Is the New Stagflation Policy-Proof?
Like the COVID-19 pandemic, Russia's war in Ukraine has contributed to the stagflationary pressures in the United States and other advanced economies. While fiscal and monetary authorities currently have the situation under control, they are likely to run up against the limits of their policy options as conditions change.
NEW YORK – The global economy has suffered two large negative supply-side shocks, first from the COVID-19 pandemic and now from Russian President Vladimir Putin’s invasion of Ukraine. The war has further disrupted economic activity and resulted in higher inflation, because its short-term effects on supply and commodity prices have combined with the consequences of excessive monetary and fiscal stimulus across advanced economies, especially the United States but also in other advanced economies.
Putting aside the war’s profound long-term geopolitical ramifications, the immediate economic impact has come in the form of higher energy, food, and industrial metal prices. This, together with additional disruptions to global supply chains, has exacerbated the stagflationary conditions that emerged during the pandemic.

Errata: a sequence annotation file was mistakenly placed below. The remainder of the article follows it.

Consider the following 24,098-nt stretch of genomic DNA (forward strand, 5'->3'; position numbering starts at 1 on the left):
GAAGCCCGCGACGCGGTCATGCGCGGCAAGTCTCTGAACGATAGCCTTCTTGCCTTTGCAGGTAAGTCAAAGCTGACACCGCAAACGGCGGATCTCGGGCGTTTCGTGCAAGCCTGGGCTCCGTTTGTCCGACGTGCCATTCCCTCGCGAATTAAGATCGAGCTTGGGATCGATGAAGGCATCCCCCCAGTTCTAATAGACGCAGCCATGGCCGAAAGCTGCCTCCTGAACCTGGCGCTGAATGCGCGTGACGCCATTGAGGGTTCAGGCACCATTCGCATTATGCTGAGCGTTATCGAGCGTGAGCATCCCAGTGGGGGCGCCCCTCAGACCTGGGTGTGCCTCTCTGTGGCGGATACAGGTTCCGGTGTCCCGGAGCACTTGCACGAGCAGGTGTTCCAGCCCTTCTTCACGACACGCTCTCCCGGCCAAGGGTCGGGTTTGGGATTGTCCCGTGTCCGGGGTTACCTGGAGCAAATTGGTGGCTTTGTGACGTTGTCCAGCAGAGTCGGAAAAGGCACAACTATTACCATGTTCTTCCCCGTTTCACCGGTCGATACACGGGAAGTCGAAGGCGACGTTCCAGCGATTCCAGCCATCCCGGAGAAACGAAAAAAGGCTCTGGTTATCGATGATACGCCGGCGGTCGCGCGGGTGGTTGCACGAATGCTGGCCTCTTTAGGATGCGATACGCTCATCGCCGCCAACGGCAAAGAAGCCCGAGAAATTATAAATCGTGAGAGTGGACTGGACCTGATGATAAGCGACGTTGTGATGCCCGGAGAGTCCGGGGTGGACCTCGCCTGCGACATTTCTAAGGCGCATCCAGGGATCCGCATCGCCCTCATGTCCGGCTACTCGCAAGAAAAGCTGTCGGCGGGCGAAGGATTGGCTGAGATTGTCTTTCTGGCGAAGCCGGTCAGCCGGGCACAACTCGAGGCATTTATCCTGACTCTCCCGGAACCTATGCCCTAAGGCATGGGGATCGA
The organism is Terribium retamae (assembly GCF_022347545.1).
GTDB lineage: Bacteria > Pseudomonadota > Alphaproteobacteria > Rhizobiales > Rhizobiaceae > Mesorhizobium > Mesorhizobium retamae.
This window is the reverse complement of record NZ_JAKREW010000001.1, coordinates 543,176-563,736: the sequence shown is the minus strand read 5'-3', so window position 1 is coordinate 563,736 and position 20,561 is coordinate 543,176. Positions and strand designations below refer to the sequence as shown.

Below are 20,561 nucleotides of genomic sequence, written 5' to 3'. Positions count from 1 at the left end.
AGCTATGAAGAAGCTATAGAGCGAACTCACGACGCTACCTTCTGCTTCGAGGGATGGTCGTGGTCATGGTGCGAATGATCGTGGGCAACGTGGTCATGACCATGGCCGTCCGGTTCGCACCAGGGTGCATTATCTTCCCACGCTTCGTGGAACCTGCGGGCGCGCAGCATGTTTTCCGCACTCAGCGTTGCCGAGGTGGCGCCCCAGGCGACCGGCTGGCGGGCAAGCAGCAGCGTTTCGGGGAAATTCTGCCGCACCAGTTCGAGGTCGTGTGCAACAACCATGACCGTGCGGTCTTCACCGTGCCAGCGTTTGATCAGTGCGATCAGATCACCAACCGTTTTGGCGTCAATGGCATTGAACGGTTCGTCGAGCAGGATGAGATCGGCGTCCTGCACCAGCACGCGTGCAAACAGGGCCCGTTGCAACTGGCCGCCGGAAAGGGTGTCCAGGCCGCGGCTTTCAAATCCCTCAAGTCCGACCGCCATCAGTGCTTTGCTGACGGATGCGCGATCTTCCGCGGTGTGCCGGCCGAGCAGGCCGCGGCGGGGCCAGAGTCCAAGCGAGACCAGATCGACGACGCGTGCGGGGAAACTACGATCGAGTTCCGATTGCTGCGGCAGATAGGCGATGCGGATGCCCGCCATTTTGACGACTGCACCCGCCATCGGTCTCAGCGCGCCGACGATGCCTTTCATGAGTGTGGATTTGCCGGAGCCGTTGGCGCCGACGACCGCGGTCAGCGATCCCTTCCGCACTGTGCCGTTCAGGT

A stagflationary negative supply shock poses a dilemma for central bankers. Because they care about anchoring inflation expectations, they need to normalize monetary policy quickly, even though that will lead to a further slowdown and possibly a recession. But because they also care about growth, they need to proceed slowly with policy normalization, even though that risks de-anchoring inflation expectations and triggering a wage-price spiral.